REGULATORY IMPACT ANALYSIS STATEMENT (This statement is not part of the Rules.) Issues There is a need for various substantive amendments to the Federal Courts Rules to reduce the administrative burden (photocopying/shipping of documents) on litigants and the Courts, and to make the Courts more efficient by increasing access to simplified procedures and facilitating access to documents on court record. Background The Rules Committee of the Federal Court of Appeal and the Federal Court (Federal Courts Rules Committee) is a statutory committee created under section 45.1 of the Federal Courts Act to make, amend, or revoke rules, subject to the approval of the Governor in Council. Pursuant to section 45.1 of the Federal Courts Act, the Rules Committee includes the Chief Justice of the Federal Court of Appeal and the Chief Justice of the Federal Court; three judges designated by the Chief Justice of the Federal Court of Appeal, and five judges and one prothonotary designated by the Chief Justice of the Federal Court; the Chief Administrator of the Courts Administration Service; five members from the bar (designated by the Attorney General of Canada, after consultation with the Chief Justice of the Federal Court of Appeal and the Chief Justice of the Federal Court); and the Attorney General of Canada or a representative thereof. These Committee members all consult with their respective groups, whether the private or public bar or the courts, regarding proposals for possible amendment to the Federal Courts Rules. The Committee holds a plenary meeting twice each year to consider ongoing amendment projects as well as new proposals for amendments. At the plenary meeting of the Federal Courts Rules Committee held on May 6, 2011, it was agreed that a list of possible changes, substantive in nature, to the Federal Courts Rules be examined by a Rules subcommittee. The substantive amendment proposals were referred for review by a new Rules subcommittee struck at the Federal Courts Rules Committee meeting of November 18, 2011. The new subcommittee met on January 20 and April 24, 2012, and prepared recommendations for consideration by the plenary Rules Committee at its meeting of May 11, 2012. A regulatory drafting team began work on the proposed amendments in 2013. Successive working drafts of the amendment project were discussed, reviewed, amended, and ultimately approved by the plenary Committee at its meetings of December 13, 2013, May 30, 2014, November 14, 2014, May 29, 2015, and November 27, 2015. These suggested changes have been synthesized into a single package of amendments. Objectives The proposed amendments are the result of the work of the subcommittee, whose mandate was to address four issues, namely (1) the time limits for filing an appearance and a defence; (2) the way in which books of authorities are presented and filed with the courts; (3) the monetary limits in simplified actions; and (4) how to deal with the confidentiality of documents. Description The proposed amendments to the Rules are set out below: Rule 50 — Increased monetary limit for jurisdiction of a prothonotary: The proposed amendment would increase the monetary jurisdiction of a prothonotary related to actions. Prothonotaries are appointed under the Federal Courts Act (section 12). They are full judicial officers and exercise many of the powers and functions of Federal Court judges. Their authority includes mediation, case management, practice motions (including those that may result in a final disposition of the case, regardless of the amount in issue), as well as trials of actions in which up to $50,000 is claimed (see rules 50, 382, and 383 to 387 of the Federal Courts Rules). The proposed amendment to Rule 50 would increase the limit from $50,000 to $100,000, allowing a prothonotary to hear actions that would otherwise need to be heard by a Federal Court judge. This takes into account the effect of inflation since 1998, when the current $50,000 reference level was set in the amendments to the Rules. The monetary adjustment addresses the cumulative effect over the years since 1998, but is also prospective so as to keep the jurisdictional limit ahead of the curve for another 15–20 years without having to amend the Rules every few years. Rule 292 — Increased monetary limit for simplified action: Rules 292 to 299 of the Federal Courts Rules provide for simplified rules related to actions for claims for monetary relief in an amount not exceeding $50,000. The purpose of the simplified action rules is to allow for claims worth less than $50,000 to be dealt with quickly, through a less cumbersome and expensive process. These simplified procedures are adopted based on the principle of proportionality, namely that the Court procedures —and expenses — should be proportional to the amount in dispute for monetary claims. The proposed amendment to Rule 292 would increase the limit from $50,000 to $100,000. This takes into account the effect of inflation since 1998, when the current $50,000 reference level was set in the amendments to the Rules, as well as the levels in other Canadian jurisdictions that typically range from $50,000 to $100,000. For example, in Ontario, the simplified procedure rule was recently increased from $50,000 to $100,000 (http://www.obradovich.net/the-legal-process/legal-briefs/litigation-tools/simplified-rules/). See the following link for an Ontario Attorney General report that provides a recommendation to increase the limit from $50,000: https://www.attorneygeneral.jus.gov.on.ca/english/about/pubs/cjrp/060_simplified.php. Rules 70 and 348 — Electronic version of caselaw in books of authorities: Rules 70 and 348 currently require that each party file a book of authorities (or that they together file a joint book) that contains all the “reasons for judgment” (also known as “caselaw” or “jurisprudence”) to be referred to by that party. In some cases, due to the large number and the length of cases, a party may file multiple volumes of caselaw, all in paper format. This results in a significant printing/binding expense for parties, as well as a wider environmental cost and, ultimately, a shipping and storage cost for the Courts Administration Service. The proposed amendment would instead allow parties to file only the “relevant excerpt” (e.g. one or two pages) from any case available from an electronic database that is accessible to the public at no charge, which covers the majority of caselaw being cited in the Federal Court and Federal Court of Appeal. The judge or prothonotary hearing the matter can then simply access the cases electronically as needed. The reduced litigation costs resulting from this initiative will improve access to justice and lead to more efficient court administration. Rule 348 — Amendment to schedule for filing books of authorities in appeals; French title of Rule: Rule 348 currently requires parties to file their book of authorities (i.e. statutes, regulations, and jurisprudence) no later than 30 days before the hearing date. However, many parties are late and the book of authorities is often filed only a few days before the hearing, or even at the hearing itself. This makes it difficult for the Court to prepare adequately for the hearing. The proposed amendment would require parties to file their book of authorities within the same time period for filing their requisition for hearing (i.e. before a hearing date is set). This would ensure that the book of authorities is available to the Court in time to prepare for the hearing of the appeal. Furthermore, the French title of Rule 348 would be amended to accurately reflect the content of a book of authorities. Rule 348.1 — Condensed appeal book: In proceedings on appeal, there is an informal practice for each party to provide the Court with a condensed book that contains the extracts from the appeal book and the book of statutes, regulations and authorities that the party will refer to in oral argument. Such a book assists the Court in having, in a condensed compilation, all the key materials that a party really intends to use at the appeal. The proposed Rule would simply codify the informal practice. Rule 150.1 — Confidential documents in criminal law proceedings under the Competition Act: Although most criminal law proceedings in Canada are heard in courts at the provincial level, the Federal Court exercises criminal law jurisdiction related to certain matters under the Competition Act that are made subject to criminal law procedure and sanction. In many cases, the Crown offers to submit to the Court confidential draft versions of pre-trial documents (e.g. an agreed statement of facts) pending preparation of the final versions, which are then submitted on the record at the trial. Early access to these confidential drafts allows the presiding judge to better prepare for the trial, rather than waiting until the trial itself to have access to final versions of key documents on the record. The proposed rule would simply codify the Court practice of having these pre-trial documents treated as confidential before the trial, unless the Court orders otherwise. The Rule would mirror that in other criminal jurisdictions. For reference purposes, Rule 28.04(14) of the Criminal Proceedings Rules for the Superior Court of Justice (Ontario) provides that “pre-trial conference reports and any other materials filed for use at the pre-trial conference shall be kept in the custody of the court and not disclosed except in accordance with these Rules”. Rule 151 — Simplification/harmonization of the English and French versions of the Rule for Orders for confidentiality: Rule 151(1) and (2) together provide the procedure for a party to request, and the legal test for the Court to issue, a confidentiality Order. The proposed amendment improves the structure of the section and the consistency between the English and French versions while retaining the key elements of the test. Rule 152 — Requirement that a party file a public redacted version of a confidential document: Upon motion by a party pursuant to Rule 151 for a confidentiality Order, the Court may allow the party to file certain documents on a confidential basis. However, after one or both parties file documents that are marked confidential, the Court may direct that a public version be filed with the confidential portions redacted, only to be advised that nothing was really confidential. In other cases, only a small part of a document is actually confidential. The result is time wasted by Registry staff and the judiciary for handling procedures of documents that should not actually be marked “confidential” (such documents have additional binding and must be kept in secure areas), as well as limitations on public access to documents filed in the Court, thus, interference with the open court principle. The proposed amendment to Rule 152 would require that a party file a public, redacted version of any document filed on a confidential basis pursuant to an Order of the Court (under Rule 151), along with a statement from the party’s legal counsel (or affidavit of the party) affirming that they have reviewed the order and that the only information that has been redacted from the public version of the document is that which is required to be treated as confidential by the order. Some further consequential changes are also made to other parts of Rule 152 to make the language and structure consistent with the proposed amendment. Rules 204/204.1/208 — Procedure for Actions (new Notice of Intention to Respond and Timing of Defence): The current procedure for actions before the Federal Court requires that the plaintiff initiate the proceeding by way of a statement of claim and then that the defendant file a defence within 30 days (Canada), 40 days (United States) or 60 days (other countries). However, until the defendant files a defence, the plaintiff has no way of knowing whether the defendant has retained counsel or intends to contest the Court’s jurisdiction or defend against the action. In contrast, many other Courts in Canada require that the defendant file a preliminary “notice of appearance” if they intend either to contest the Court’s jurisdiction (or raise similar objections to the proceeding) or otherwise to defend against the action. Such a notice allows the plaintiff to open up discussions with the defendant’s counsel related to procedural issues or even mediation and settlement. The proposed amendment would allow the defendant to file a Notice of Intention to Respond, and if so, to thereby gain an additional 10 days to prepare their defence. However, filing of such a notice does not mean that the defendant thereby accepts that the Court has jurisdiction to hear the case — the amendment to Rule 208 preserves the defendant’s right to challenge the Court’s jurisdiction. Furthermore, the different timelines between Canada, the United States, and elsewhere for the filing of a defence were established in a different era of communications. Both judges and practitioners on the Rules Committee have noted that the distinction between Canada and the United States is no longer justified, though recognize that there remain some other countries for which an additional delay is still warranted. Therefore, an amendment is proposed to standardize the timeline for filing a defence for defendants who are served with the plaintiff’s statement of claim in either Canada or the United States. Amendment to Form 171A and new Form 204.1: Form 171A is amended to include reference to the new timelines for filing a defence and the reference to the new Notice under Rule 204 and 204.1. Form 204.1 provides the form to use for a Notice of Intent to Respond under Rule 204.1. Rule 310(2)(c.1) — Clarification of reference to material to be contained in applicant’s record pursuant to Rule 309(2)(e.1): Rule 309(2)(e.1) provides that in a court proceeding by way of application, the applicant should include in their record any material that is to be used by the applicant at the court hearing that has been certified by a tribunal and transmitted both to the party and to the Court Registry. The proposed amendment simply clarifies that the respondent should include in their own record any material that is to be used by the respondent at the court hearing that has not already been included in the applicant’s record in accordance with Rule 309(2)(e.1). “One-for-One” Rule The “One-for-One” Rule does not apply to this proposal as the proposed amendments would not impose or reduce any administrative burden. Small business lens The small business lens does not apply as the proposed amendments do not impose any additional costs on business. Consultation Section 46 of the Federal Courts Act provides that the rules concerning the practice and procedure before the Federal Court of Appeal and the Federal Court are established by the Rules Committee of the Federal Court of Appeal and the Federal Court (the “Rules Committee”), subject to the approval of the Governor in Council. The proposed procedural amendments have been recommended by the Rules Committee, which comprises the Chief Justice of the Federal Court of Appeal and the Chief Justice of the Federal Court; judges of both the Federal Court of Appeal and the Federal Court; the Chief Administrator of the Courts Administration Service; and practising lawyers designated by the Attorney General of Canada from both the private and public sectors, upon consultation with the Chief Justice of the Federal Court of Appeal and the Chief Justice of the Federal Court. Rationale The Government, as a party to proceedings before the Federal Courts, as well as private litigants, incur costs when preparing and shipping photocopies of documents. These costs, and the environmental burden related to printing large documents in multiple copies, may be reduced, because under the proposed amendments, a party is relieved of filing paper copies of certain documents. Furthermore, the reduced paper burden will result in reduced shipping and storage costs for the Courts Administration Service. The proposed amendments also provide clarity to stakeholders regarding the procedure that should be followed for Court proceedings. The increase in the monetary jurisdiction of prothonotaries allows more claims to be heard by a prothonotary rather than a judge, who can then be assigned to hear matters that are within the exclusive jurisdiction of a judge. The increased monetary threshold for simplified actions allows more claims to be heard according to the simplified procedure, supporting the principle of proportionality and reducing litigation costs for Government and private litigants in these cases. Some of the amendments, such as those to ensure the timely filing of appeal books and to provide for the filing of a condensed appeal book, will improve efficiency of Court proceedings, resulting in more effective use of limited judicial resources. Some of the amendments provide support for a proper balancing between the open court principle and valid privacy interests, including recognized commercial interests, at play in both civil and criminal legal proceedings. The amendments will facilitate access to documents on the court record that do not warrant confidentiality. Finally, some amendments clarify existing informal practices, or simplify and clarify the drafting in existing rules, or coordinate practice with that in courts at the provincial level, thus making the rules of practice before the Federal Court and Federal Court of Appeal both more efficient and more transparent. Implementation, enforcement and service standards The amended Rules will come into force on the day on which they are registered. Contact Andrew Baumberg Secretary of the Rules Committee of the Federal Court of Appeal and the Federal Court Ottawa, Ontario K1A 0H9 Telephone: 613-947-3177 Fax: 613-943-0354 Email: [email protected] PROPOSED REGULATORY TEXT Notice is given, pursuant to paragraph 46(4)(a) (see footnote a) of the Federal Courts Act (see footnote b) and subject to the approval of the Governor in Council, that the rules committee of the Federal Court of Appeal and the Federal Court, pursuant to section 46 (see footnote c) of that Act, proposes to make the annexed Rules Amending the Federal Courts Rules. Interested persons may make representations in writing concerning the proposed Rules within 60 days after the date of publication of this notice. All such representations must cite the Canada Gazette, Part I, and the date of publication of this notice, and be addressed to Andrew Baumberg, Secretary to the Rules Committee, Federal Court of Appeal, 90 Sparks Street, 12th Floor, Ottawa, Ontario K1A 0H9 (tel.: 613-947-3177; fax: 613-943-0354; email: [email protected]). Ottawa, October 20, 2016 Daniel Gosselin Chief Administrator, Courts Administration Service Rules Amending the Federal Courts Rules Amendments 1 Subsections 50(2) and (3) of the Federal Courts Rules (see footnote 1) are replaced by the following: Actions not over $100,000 (2) A prothonotary may hear an action exclusively for monetary relief, or an action in rem claiming monetary relief, in which no amount claimed by a party exceeds $100,000 exclusive of interest and costs. Class proceedings (3) A prothonotary may hear a claim in respect of one or more individual questions in a class proceeding in which the amount claimed by a class member does not exceed $100,000 exclusive of interest and costs. 2 Rule 70 of the Rules is amended by adding the following after subsection (2): Book of authorities (2.1) In respect of reasons for judgment, the book of authorities shall contain (a) in the case where the book is filed in paper copy and the reasons are available from an electronic database that is accessible to the public at no charge, the relevant extracts of the reasons — including the head note, if any, and the paragraphs immediately preceding and following the extracts — with a reference to the database clearly marked on the page containing the extract; and (b) in any other case, the reasons for judgment in full with the relevant extracts clearly marked. 3 The heading before rule 151 and rules 151 and 152 of the Rules are replaced by the following: Confidential Documents and Information Criminal proceeding under Competition Act 150.1 Unless the Court orders otherwise, all documents that have been submitted for filing, filed or added to the annex to the Court file in relation to a criminal proceeding instituted under the Competition Act shall be treated as confidential before the trial of that proceeding. Motion for confidentiality 151 On motion, the Court may order that information that is contained in a document that is to be filed be treated as confidential if, after taking the public interest in open and accessible court proceedings into account, the Court is satisfied that the information should be treated as confidential. Filing of documents containing confidential information 152 (1) A party who files a document that contains information that is required to be treated as confidential by an order under rule 151 shall (a) clearly mark the document as confidential and identify the order; (b) file a public version of the document from which the confidential information has been redacted; and (c) file a statement from the party’s solicitor or an affidavit of the party, confirming that the solicitor or the party, as the case may be, has reviewed the order and that the only information that has been redacted from the public version of the document is that which is required to be treated as confidential by the order. Access to confidential information (2) Unless otherwise ordered by the Court, (a) only a solicitor of record, or a solicitor assisting in the proceeding, who is not a party is entitled to have access to confidential information; (b) documents that contain confidential information shall be given to the solicitor of record only if the solicitor gives a written undertaking to the Court that he or she will (i) not disclose the information except to solicitors assisting in the proceeding or to the Court in the course of argument, (ii) not permit the documents to be reproduced in whole or in part, and (iii) when the information is no longer required for the proceeding or the solicitor ceases to be solicitor of record, either destroy all the documents and any notes about the information and file a certificate of their destruction or deliver the documents and notes as ordered by the Court; (c) the solicitor of record, or a solicitor assisting in the proceeding, shall only be given one copy of a document that contains confidential information; and (d) confidential information, and any other information derived from it, shall not be disclosed to the public. Order to continue in effect (3) An order under rule 151 continues in effect until the Court orders otherwise, including for the duration of any appeal of the proceeding and after final judgment. 4 Rule 204 of the Rules is replaced by the following: Defence 204 (1) A defendant shall defend an action by serving and filing a statement of defence within (a) 30 days after service of the statement of claim, if the defendant is served in Canada or the United States; and (b) 60 days after service of the statement of claim, if the defendant is served outside Canada and the United States. Extension of time (2) However, if the defendant files a notice of intention to respond in accordance with rule 204.1, the time for serving and filing the statement of defence is extended by 10 days. Notice of intention to respond 204.1 (1) A defendant who is served with a statement of claim and who intends to respond to the action may, within 10 days after the day on which they are served, serve and file a notice of intention to respond in Form 204.1. Personal service (2) The defendant shall serve the notice on every other party by personal service. 5 Rule 208 of the Rules and the heading before it are replaced by the following: Preliminary Matters No attornment to jurisdiction 208 A party does not attorn to the jurisdiction of the Court by (a) filing a notice of intention to respond; or (b) bringing a motion to object to (i) any irregularity in the commencement of the action, (ii) the service of the statement of claim, (iii) the Court as not being a convenient forum, or (iv) the jurisdiction of the Court. 6 Paragraph 292(a) of the Rules is replaced by the following: (a) each claim is exclusively for monetary relief in an amount not exceeding $100,000, exclusive of interest and costs; 7 Paragraph 310(2)(c.1) of the Rules is replaced by the following: (c.1) any material that has been certified by a tribunal and transmitted under rule 318 that is to be used by the respondent at the hearing and that is not contained in the applicant’s record in accordance with paragraph 309(2)(e.1); 8 The heading before rule 348 of the French version of the Rules is replaced by the following: Cahier des lois, règlements, jurisprudence et doctrine 9 (1) The portion of subsection 348(1) of the Rules before paragraph (a) is replaced by the following: Joint book 348 (1) Within the time for serving and filing the requisition for the hearing set out in subsection 347(1), the parties shall file (2) Subsection 348(2) of the Rules is replaced by the following: Separate books (2) If the parties cannot agree on a joint book of statutes, regulations and authorities, they shall each file a separate book, without reproducing documents that are included in the book of another party. (3) Rule 348 of the Rules is amended by adding the following after subsection (3): Reasons for judgment (3.1) In respect of reasons for judgment, a book of statutes, regulations and authorities shall contain (a) in the case where the book is filed in paper copy and the reasons are available from an electronic database that is accessible to the public at no charge, the relevant extracts of the reasons — including the head note, if any, and the paragraphs immediately preceding and following the extracts — with a reference to the database clearly marked on the page containing the extract; and (b) in any other case, the reasons for judgment in full with the relevant extracts clearly marked. 10 The Rules are amended by adding the following after rule 348: Condensed Book Copies and content 348.1 A party may file five paper copies of a condensed book that contains the extracts from the appeal book and the book of statutes, regulations and authorities that the party will refer to in oral argument. 11 Form 171A of the Rules is replaced by the Form 171A set out in the schedule to these Rules. 12 The Rules are amended by adding, in numerical order, the Form 204.1 set out in the schedule to these Rules. Coming into Force 13 These Rules come into force on the day on which they are registered. SCHEDULE (Sections 11 and 12) FORM 171A Rule 171 STATEMENT OF CLAIM (General Heading — Use Form 66) (Court seal) STATEMENT OF CLAIM TO THE DEFENDANT: A LEGAL PROCEEDING HAS BEEN COMMENCED AGAINST YOU by the Plaintiff. The claim made against you is set out in the following pages. IF YOU WISH TO DEFEND THIS PROCEEDING, you or a solicitor acting for you are required to prepare a statement of defence in Form 171B prescribed by the Federal Courts Rules, serve it on the plaintiff’s solicitor or, if the plaintiff does not have a solicitor, serve it on the plaintiff, and file it, with proof of service, at a local office of this Court WITHIN 30 DAYS after the day on which this statement of claim is served on you, if you are served in Canada or the United States of America; or WITHIN 60 DAYS after the day on which this statement of claim is served on you, if you are served outside Canada and the United States of America. TEN ADDITIONAL DAYS are provided for the filing and service of the statement of defence if you or a solicitor acting for you serves and files a notice of intention to respond in Form 204.1 prescribed by the Federal Courts Rules. Copies of the Federal Courts Rules, information concerning the local offices of the Court and other necessary information may be obtained on request to the Administrator of this Court at Ottawa (telephone 613-992-4238) or at any local office. IF YOU FAIL TO DEFEND THIS PROCEEDING, judgment may be given against you in your absence and without further notice to you. (Date) Issued by: _________________________ (Registry Officer) Address of local office: _______________________ TO: (Name and address of each defendant) (Separate page) CLAIM 1 The plaintiff claims: (State here the precise relief claimed.) (In consecutively numbered paragraphs, set out each allegation of material fact relied on to substantiate the claim.) The plaintiff proposes that this action be tried at (place). (Date) ________________________________________ (Signature of solicitor or plaintiff) (Name, address and telephone and fax numbers of solicitor or plaintiff) _________________________________________________ FORM 204.1 Rule 204.1 NOTICE OF INTENTION TO RESPOND (General Heading — Use Form 66) NOTICE OF INTENTION TO RESPOND The defendant (or defendant added by counterclaim or third party) intends to respond to this action. (Date) ________________________________________ (Signature of solicitor or defendant) (Name, address and telephone and fax numbers of solicitor or defendant) TO: (Name and address of plaintiff’s solicitor or plaintiff) _________________________________________________ [45-1-o] Footnote a S.C. 1990, c. 8, s. 14(4) Footnote b R.S., c. F-7; S.C. 2002, c. 8, s. 14 Footnote c S.C. 2002, c. 8, s. 44 Footnote 1 SOR/98-106; SOR/2004-283, s. 2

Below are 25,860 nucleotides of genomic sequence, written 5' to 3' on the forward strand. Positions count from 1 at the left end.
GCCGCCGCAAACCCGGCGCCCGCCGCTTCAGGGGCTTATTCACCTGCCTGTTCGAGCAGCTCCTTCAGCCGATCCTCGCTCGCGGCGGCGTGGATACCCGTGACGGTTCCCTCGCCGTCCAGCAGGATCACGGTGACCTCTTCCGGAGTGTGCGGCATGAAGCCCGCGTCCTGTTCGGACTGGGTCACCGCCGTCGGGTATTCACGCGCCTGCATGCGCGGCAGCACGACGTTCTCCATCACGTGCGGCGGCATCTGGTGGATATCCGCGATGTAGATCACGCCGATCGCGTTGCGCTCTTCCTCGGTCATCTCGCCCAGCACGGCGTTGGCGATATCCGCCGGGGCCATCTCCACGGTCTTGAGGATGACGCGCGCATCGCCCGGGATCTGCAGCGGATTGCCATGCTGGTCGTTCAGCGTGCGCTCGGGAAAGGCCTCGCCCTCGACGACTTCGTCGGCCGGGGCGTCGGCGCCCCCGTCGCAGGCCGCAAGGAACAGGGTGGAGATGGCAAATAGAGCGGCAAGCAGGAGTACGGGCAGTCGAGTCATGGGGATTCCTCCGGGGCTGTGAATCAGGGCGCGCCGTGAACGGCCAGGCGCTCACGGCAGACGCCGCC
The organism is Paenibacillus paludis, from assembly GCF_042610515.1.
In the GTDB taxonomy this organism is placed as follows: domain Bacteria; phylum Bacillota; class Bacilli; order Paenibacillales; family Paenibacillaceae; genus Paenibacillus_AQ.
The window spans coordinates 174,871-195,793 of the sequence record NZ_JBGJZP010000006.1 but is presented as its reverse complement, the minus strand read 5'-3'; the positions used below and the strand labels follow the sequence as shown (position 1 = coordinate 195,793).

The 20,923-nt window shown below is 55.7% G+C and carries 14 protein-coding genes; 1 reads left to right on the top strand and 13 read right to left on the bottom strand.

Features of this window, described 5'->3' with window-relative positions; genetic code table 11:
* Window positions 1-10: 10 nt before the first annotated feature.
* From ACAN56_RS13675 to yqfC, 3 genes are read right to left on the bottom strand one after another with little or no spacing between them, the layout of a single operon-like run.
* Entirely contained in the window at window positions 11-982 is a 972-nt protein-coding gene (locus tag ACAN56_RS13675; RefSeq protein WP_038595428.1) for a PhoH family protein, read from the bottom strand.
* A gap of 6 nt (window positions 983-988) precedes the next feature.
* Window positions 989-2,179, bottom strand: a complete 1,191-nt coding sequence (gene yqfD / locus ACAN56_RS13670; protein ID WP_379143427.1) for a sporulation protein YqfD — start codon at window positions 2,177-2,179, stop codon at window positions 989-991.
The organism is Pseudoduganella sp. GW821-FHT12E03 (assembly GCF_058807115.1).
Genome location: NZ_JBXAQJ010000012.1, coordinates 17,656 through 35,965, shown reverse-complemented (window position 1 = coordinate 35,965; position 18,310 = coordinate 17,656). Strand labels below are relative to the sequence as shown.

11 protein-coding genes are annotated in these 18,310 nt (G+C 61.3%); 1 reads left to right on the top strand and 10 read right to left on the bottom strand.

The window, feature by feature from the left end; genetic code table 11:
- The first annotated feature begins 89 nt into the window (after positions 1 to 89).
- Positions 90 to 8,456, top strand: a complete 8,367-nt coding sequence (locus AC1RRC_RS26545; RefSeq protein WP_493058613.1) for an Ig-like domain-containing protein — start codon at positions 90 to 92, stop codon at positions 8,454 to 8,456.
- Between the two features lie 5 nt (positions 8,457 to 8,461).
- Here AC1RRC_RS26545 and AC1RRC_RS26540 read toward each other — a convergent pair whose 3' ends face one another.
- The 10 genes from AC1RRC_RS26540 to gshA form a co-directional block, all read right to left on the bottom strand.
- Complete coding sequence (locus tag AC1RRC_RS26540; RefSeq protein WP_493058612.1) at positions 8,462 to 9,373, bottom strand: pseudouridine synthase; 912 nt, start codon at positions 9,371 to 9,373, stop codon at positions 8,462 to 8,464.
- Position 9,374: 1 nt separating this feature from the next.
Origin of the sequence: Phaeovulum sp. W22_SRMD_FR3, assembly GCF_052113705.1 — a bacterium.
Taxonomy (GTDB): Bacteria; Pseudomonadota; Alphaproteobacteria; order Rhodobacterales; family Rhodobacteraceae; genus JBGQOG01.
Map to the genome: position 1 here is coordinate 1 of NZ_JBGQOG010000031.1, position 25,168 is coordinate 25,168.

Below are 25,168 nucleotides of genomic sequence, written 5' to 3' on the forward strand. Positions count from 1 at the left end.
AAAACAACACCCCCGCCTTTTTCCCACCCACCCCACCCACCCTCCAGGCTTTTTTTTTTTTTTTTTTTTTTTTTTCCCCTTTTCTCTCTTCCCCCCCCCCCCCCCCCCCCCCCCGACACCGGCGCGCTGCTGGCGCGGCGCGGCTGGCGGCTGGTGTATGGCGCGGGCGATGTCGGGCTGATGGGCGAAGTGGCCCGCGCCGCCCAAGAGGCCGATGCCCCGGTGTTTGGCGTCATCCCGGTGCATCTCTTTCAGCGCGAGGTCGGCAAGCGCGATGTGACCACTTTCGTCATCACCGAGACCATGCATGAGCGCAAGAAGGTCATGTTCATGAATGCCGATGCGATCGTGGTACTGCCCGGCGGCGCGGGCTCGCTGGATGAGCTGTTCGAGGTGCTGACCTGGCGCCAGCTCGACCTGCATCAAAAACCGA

This Bill does not amend any statutes.